Analytic Theological Bioethics and End-Of-Life Palliative Care

March 19th, 2018 by

What kind of contribution can analytic theology make to the very complicated discussions surrounding end-of-life care in bioethics? Dr. Patrick Smith, Associate Professor of Philosophical Theology and Ethics at Gordon-Conwell Theological Seminary and Lecturer at Harvard Medical School Center for Bioethics, provides an answer to this question in his very engaging lecture entitled “On Dying Well Enough: Analytic Theological Bioethics and End-Of-Life Palliative Care.”

Richard Cross on the Ubiquity of Christ’s Human Nature

March 14th, 2018 by

When thinking about theological anthropology, myriad questions arise. What sort of things are humans? What is a human’s relation to its creator? What is a human’s relation to another human? Do humans have a vocation? If so, what is it? Did God make a human being one substance? Two substances? Three substances?

Accountability: a Virtue When it’s Involuntary, Phronesis When its Not

March 8th, 2018 by

Can accountability be a virtue? If so, how? C. Stephen Evans answered the first question with a resounding “yes” in a recent AT lecture entitled, “Accountability (to God and to Partner Humans) Understood as a Virtue.”

Disagreeing Virtuously

March 1st, 2018 by

It is often the case that disagreement over theological positions which people hold near to their hearts can get quite ugly. So what should we do in light of theological or religious disagreements? How should we respond? Ian Church, Assistant Professor of Philosophy at Hillsdale College, is interested in this very question so he joined us at our Analytic Theology Seminar to share his work on the topic.

Arcadi on Visala

February 26th, 2018 by

Dr. Visala is an Academy Research Fellow in the Faculty of Theology at the University of Helsinki. Visala is one of those rare breeds who actually works at the intersection of theology, philosophy, and the sciences, and not just talks about that intersection.

Trent Dougherty on Phenomenology of Evidence in Science and Theology

February 15th, 2018 by

What is the relationship between theology and evidence? On January 24, the Analytic Theology team welcomed Dr. Trent Dougherty, Associate Professor of Philosophy at Baylor University, along to help us answer this question.

Meghan Sullivan, “Faith, Practical Reason, and Risk”

February 13th, 2018 by

The University of Notre Dame philosopher Meghan Sullivan raised a number of issues pertaining to creedal beliefs in her talk at Fuller Seminary on January 17, 2018.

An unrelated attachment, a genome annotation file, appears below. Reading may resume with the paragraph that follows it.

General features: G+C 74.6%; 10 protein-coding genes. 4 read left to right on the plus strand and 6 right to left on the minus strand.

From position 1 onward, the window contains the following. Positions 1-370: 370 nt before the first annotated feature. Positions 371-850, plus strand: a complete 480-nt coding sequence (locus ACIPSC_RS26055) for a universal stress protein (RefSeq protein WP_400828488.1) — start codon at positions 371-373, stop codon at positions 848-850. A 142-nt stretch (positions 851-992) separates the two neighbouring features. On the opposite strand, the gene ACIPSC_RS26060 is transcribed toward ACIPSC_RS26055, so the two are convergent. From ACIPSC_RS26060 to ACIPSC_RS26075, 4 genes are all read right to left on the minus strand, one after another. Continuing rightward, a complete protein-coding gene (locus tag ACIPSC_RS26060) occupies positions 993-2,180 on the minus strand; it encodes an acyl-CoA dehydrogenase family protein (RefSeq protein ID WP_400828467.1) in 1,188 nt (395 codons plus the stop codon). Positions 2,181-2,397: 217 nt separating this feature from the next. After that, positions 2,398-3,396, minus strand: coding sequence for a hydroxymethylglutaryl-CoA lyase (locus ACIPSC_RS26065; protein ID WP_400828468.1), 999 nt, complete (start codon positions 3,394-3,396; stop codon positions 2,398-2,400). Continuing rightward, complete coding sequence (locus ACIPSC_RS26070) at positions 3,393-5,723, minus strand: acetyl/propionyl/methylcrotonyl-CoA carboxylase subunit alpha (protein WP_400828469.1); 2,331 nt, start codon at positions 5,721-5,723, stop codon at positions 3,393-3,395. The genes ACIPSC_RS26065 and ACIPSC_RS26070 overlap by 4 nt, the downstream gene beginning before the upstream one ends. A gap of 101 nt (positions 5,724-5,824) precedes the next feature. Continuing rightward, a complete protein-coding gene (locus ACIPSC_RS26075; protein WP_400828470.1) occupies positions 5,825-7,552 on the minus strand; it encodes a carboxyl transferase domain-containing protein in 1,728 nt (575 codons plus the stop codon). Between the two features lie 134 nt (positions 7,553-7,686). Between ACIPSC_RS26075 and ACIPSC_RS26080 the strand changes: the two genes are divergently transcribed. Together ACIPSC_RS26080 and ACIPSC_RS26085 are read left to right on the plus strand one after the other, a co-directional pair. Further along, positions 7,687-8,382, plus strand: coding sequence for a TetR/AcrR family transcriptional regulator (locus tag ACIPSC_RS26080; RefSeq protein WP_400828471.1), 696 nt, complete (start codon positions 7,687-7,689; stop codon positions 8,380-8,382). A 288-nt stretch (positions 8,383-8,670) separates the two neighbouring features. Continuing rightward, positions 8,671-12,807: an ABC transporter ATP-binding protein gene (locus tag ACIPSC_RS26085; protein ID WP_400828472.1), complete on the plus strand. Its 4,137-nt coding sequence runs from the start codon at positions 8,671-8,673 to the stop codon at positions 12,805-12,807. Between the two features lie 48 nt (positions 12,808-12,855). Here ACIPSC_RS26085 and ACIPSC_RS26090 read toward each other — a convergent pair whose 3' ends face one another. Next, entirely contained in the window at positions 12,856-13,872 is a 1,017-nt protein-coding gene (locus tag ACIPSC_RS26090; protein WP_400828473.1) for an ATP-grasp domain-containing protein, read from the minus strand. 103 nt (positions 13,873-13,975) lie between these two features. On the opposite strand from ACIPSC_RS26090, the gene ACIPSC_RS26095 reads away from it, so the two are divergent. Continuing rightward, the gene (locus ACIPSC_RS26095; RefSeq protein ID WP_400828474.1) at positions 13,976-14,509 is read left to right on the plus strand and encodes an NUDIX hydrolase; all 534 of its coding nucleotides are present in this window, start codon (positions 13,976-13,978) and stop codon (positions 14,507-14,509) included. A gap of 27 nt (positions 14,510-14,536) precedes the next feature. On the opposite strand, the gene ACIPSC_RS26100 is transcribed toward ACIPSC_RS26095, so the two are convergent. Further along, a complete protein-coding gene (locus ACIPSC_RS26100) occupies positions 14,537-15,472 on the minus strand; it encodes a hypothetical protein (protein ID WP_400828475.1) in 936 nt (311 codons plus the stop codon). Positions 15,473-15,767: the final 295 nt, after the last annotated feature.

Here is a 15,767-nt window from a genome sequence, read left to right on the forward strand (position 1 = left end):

Crossing Hudson’s Bridge

February 8th, 2018 by

Hud Hudson, professor of philosophy at Western Washington University, delivered the second of Fuller’s 2018 Analytic Theology lectures. Besides having a cool name, and a voice that our team deemed radio-ready, Hudson’s paper evinces a truly collegial spirit.  In his three-part paper, “A Metaphysical Bridge,” he suggests that analytic philosophy can play the role of a bridge (i.e., interface) between science and religion in dialogue.

Cognitive Science, Incarnation, and the Fullness of Time

January 26th, 2018 by

Now, if Christians believe that it is important that the events of the gospel actually happened at these times and these places, we might wonder: does it matter to Christians that these events happened at the particular times and places that they in fact did? In other words, could the events of the gospel have happened in some other time and place? More specifically, given the actual course of history, could the incarnation have happened in some other time and place? Justin Barrett, Professor of Psychology and one of the founders of the field of cognitive science of religion, set out to answer this question.

Hebraic and Pannenbergian Accounts of Truth

August 10th, 2017 by

In a chapter titled “Truth and Being in the Hebrew Bible,” Yoram Hazony asks a pair of straightforward questions: When the prophets of Israel endorsed the individual’s independent search for truth, what did they mean by ‘truth’? Is the way the Hebrews used the term ‘truth’ identical to the way one normally uses the term ‘truth’ today?”